Young People

Dr. Starkey: To ask the Deputy Prime Minister on what subjects and on which dates his Department has recently consulted organisations representing young people; and if he will list such organisations. [52508]

Mrs. Roche: The Cabinet Office does not hold this information centrally and it could be provided only at disproportionate cost.

The Cabinet Office is committed to the new core principles for the involvement of children and young people published by the Minister for Young People in November 2001. The Cabinet Office will shortly be publishing an action plan setting out for the first time how it will implement these principles to extend the participation of children and young people in the design, provision and evaluation of policies and services that affect them.


Mr. Frank Field: To ask the Deputy Prime Minister what the estimated level of losses to fraud and corruption

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was in (a) his Department's Vote 1 budget and (b) his Department's Vote 2 budget for (i) 1999–2000 and (ii) 2000–01. [54700]

Mr. Leslie: I refer my hon. Friend to the answer I gave the hon. Member for Buckingham on 29 January 2002, Official Report, column 252W.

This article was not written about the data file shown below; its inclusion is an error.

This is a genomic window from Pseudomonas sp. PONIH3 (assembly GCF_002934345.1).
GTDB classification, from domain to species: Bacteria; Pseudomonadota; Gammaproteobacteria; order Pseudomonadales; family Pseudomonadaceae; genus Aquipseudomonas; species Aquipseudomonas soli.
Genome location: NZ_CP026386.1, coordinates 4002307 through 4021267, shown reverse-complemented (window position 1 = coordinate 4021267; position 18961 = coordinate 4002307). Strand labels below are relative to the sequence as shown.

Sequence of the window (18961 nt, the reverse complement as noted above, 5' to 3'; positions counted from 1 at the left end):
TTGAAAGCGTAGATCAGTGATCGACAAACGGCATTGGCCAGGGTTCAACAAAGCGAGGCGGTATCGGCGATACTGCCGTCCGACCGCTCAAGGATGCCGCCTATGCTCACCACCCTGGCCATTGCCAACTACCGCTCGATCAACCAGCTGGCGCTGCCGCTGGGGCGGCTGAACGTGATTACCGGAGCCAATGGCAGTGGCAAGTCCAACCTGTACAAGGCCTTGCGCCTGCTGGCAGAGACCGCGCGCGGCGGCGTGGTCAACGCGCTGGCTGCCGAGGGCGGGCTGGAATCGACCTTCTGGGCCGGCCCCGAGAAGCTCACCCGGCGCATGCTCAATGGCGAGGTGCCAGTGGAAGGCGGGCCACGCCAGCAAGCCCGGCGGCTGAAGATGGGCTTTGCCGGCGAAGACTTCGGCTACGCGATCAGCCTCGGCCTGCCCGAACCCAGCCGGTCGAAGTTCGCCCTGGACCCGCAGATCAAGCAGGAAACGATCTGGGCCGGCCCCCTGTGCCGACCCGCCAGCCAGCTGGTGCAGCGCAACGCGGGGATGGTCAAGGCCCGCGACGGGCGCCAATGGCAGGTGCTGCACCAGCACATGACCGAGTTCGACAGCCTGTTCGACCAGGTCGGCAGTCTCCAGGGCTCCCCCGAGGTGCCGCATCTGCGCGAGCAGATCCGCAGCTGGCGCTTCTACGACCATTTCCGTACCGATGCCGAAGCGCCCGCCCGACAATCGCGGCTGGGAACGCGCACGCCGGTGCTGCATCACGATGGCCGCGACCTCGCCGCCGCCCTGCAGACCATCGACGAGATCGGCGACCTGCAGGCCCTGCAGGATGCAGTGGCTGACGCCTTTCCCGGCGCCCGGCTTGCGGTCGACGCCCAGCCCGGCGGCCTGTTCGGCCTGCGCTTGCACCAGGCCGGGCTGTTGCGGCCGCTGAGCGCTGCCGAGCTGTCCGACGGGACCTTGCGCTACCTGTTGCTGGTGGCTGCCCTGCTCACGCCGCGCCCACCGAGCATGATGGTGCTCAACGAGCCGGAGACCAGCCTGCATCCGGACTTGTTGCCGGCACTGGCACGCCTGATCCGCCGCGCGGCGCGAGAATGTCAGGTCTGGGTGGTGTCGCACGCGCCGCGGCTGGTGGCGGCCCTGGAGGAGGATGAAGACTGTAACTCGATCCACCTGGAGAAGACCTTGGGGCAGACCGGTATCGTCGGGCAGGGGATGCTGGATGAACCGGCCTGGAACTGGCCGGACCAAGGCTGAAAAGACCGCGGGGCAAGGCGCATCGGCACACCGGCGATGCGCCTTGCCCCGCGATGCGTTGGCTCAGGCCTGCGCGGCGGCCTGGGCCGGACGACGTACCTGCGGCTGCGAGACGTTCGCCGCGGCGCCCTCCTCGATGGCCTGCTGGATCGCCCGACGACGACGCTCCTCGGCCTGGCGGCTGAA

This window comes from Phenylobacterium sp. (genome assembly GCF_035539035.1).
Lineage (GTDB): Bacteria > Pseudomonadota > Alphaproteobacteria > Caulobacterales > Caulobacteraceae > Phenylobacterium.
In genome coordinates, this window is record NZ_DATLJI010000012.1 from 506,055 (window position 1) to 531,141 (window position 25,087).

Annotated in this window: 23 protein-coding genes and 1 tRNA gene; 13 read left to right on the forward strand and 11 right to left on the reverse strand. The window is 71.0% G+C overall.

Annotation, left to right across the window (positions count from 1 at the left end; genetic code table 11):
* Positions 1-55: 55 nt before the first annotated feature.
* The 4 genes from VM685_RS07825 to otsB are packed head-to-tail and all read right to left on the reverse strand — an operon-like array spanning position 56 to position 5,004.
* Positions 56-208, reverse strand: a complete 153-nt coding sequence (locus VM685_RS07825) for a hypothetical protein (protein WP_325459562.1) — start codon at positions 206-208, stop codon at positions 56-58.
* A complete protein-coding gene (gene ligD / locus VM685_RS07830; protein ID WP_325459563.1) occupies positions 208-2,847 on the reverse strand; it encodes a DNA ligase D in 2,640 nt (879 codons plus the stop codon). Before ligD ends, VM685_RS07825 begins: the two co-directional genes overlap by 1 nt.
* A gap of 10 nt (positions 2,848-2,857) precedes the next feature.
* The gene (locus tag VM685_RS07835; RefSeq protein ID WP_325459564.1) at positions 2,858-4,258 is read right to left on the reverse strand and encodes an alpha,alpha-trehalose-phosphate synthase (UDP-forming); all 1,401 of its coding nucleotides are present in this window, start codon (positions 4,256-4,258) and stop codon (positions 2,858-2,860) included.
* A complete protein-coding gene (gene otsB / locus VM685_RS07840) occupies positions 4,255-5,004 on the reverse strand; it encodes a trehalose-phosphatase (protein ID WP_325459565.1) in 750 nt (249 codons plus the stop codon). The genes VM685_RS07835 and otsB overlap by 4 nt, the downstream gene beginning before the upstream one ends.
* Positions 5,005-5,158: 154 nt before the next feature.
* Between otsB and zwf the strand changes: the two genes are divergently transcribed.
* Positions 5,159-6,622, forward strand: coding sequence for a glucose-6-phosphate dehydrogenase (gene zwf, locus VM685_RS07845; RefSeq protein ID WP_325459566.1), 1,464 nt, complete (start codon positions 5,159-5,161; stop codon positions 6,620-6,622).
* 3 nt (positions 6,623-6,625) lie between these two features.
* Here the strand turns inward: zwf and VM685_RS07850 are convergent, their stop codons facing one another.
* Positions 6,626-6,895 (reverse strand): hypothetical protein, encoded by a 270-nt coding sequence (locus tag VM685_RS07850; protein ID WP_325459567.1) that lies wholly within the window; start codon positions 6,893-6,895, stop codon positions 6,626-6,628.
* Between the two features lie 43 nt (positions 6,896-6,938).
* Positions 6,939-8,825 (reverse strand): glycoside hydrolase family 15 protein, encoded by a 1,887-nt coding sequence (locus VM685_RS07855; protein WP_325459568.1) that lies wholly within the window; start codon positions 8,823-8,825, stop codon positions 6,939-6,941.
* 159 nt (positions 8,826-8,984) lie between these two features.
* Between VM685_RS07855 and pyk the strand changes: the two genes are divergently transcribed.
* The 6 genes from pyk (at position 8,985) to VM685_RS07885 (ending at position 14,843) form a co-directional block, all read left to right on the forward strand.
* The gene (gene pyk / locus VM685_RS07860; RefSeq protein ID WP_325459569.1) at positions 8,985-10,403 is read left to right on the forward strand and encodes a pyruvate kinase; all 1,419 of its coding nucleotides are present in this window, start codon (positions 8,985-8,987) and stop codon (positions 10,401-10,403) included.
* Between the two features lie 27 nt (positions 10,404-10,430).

Sustainable Timber

Malcolm Bruce: To ask the Deputy Prime Minister if he will place in the Library certificates showing that timber used for the doors, doorframes and window frames in the refurbishment of Norman Shaw South came from a certified sustainable source. [55261]

Derek Conway: I have been asked to reply.

Wallis Joinery, the manufacturer of the new timber windows, doors and joinery for the Norman Shaw South refurbishment project, operates a Quality Assurance system. This requires their timber suppliers to provide evidence (in the form of import licences and certificates) to show that timber supplied has been legally obtained and is from sustainably managed sources. The contractor is required to provide these licences and certificates to the House. When they are received I will ensure that copies are placed in the Library.

Balfour Beatty

Malcolm Bruce: To ask the Deputy Prime Minister what contracts the Government have with Balfour Beatty; which ones are under way; and what the start dates are of ones on which work has not started. [55293]

Mr. Andrew Smith: I have been asked to reply.

This information is not held centrally.


Sea King AEWs

Mr. Jenkin: To ask the Secretary of State for Defence if he plans to withdraw the Sea King AEW force from service. [49767]

Mr. Ingram: On current plans the Sea King Airborne Early Warning force is projected to remain in service until at least 2012.


Hugh Robertson: To ask the Secretary of State for Defence, pursuant to the answer of 26 March 2002, Official Report, column 858W, on deployments, if he will reconcile his figure for the number of service personnel serving in the Balkans with the answer given on 16 April 2002, Official Report, column 825W. [53823]